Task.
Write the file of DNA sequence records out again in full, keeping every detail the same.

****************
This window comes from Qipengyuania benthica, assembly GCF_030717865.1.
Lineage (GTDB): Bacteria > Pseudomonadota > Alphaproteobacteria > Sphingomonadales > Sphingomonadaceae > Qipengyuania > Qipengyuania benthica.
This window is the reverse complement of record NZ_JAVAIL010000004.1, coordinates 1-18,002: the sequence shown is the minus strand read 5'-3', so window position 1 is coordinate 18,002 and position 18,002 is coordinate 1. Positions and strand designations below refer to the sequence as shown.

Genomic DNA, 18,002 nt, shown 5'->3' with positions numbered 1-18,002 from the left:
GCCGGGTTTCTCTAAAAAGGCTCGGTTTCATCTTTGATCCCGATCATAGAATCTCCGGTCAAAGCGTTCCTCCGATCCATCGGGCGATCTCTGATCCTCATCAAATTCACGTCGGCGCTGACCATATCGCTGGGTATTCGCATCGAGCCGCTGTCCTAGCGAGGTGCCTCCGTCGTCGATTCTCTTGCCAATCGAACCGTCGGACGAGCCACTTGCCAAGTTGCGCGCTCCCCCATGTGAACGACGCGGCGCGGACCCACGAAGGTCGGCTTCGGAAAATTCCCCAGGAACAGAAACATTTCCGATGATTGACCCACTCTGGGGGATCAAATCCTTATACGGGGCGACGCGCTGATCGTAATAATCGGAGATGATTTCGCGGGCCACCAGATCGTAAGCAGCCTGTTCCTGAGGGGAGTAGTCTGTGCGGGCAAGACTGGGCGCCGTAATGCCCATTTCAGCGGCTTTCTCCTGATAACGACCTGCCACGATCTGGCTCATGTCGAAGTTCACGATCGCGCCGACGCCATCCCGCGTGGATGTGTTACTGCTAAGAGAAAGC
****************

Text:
This window comes from Qipengyuania benthica, assembly GCF_030717865.1.
Lineage (GTDB): Bacteria > Pseudomonadota > Alphaproteobacteria > Sphingomonadales > Sphingomonadaceae > Qipengyuania > Qipengyuania benthica.
This window is the reverse complement of record NZ_JAVAIL010000004.1, coordinates 1-18,002: the sequence shown is the minus strand read 5'-3', so window position 1 is coordinate 18,002 and position 18,002 is coordinate 1. Positions and strand designations below refer to the sequence as shown.

Genomic DNA, 18,002 nt, shown 5'->3' with positions numbered 1-18,002 from the left:
GCCGGGTTTCTCTAAAAAGGCTCGGTTTCATCTTTGATCCCGATCATAGAATCTCCGGTCAAAGCGTTCCTCCGATCCATCGGGCGATCTCTGATCCTCATCAAATTCACGTCGGCGCTGACCATATCGCTGGGTATTCGCATCGAGCCGCTGTCCTAGCGAGGTGCCTCCGTCGTCGATTCTCTTGCCAATCGAACCGTCGGACGAGCCACTTGCCAAGTTGCGCGCTCCCCCATGTGAACGACGCGGCGCGGACCCACGAAGGTCGGCTTCGGAAAATTCCCCAGGAACAGAAACATTTCCGATGATTGACCCACTCTGGGGGATCAAATCCTTATACGGGGCGACGCGCTGATCGTAATAATCGGAGATGATTTCGCGGGCCACCAGATCGTAAGCAGCCTGTTCCTGAGGGGAGTAGTCTGTGCGGGCAAGACTGGGCGCCGTAATGCCCATTTCAGCGGCTTTCTCCTGATAACGACCTGCCACGATCTGGCTCATGTCGAAGTTCACGATCGCGCCGACGCCATCCCGCGTGGATGTGTTACTGCTAAGAGAAAGC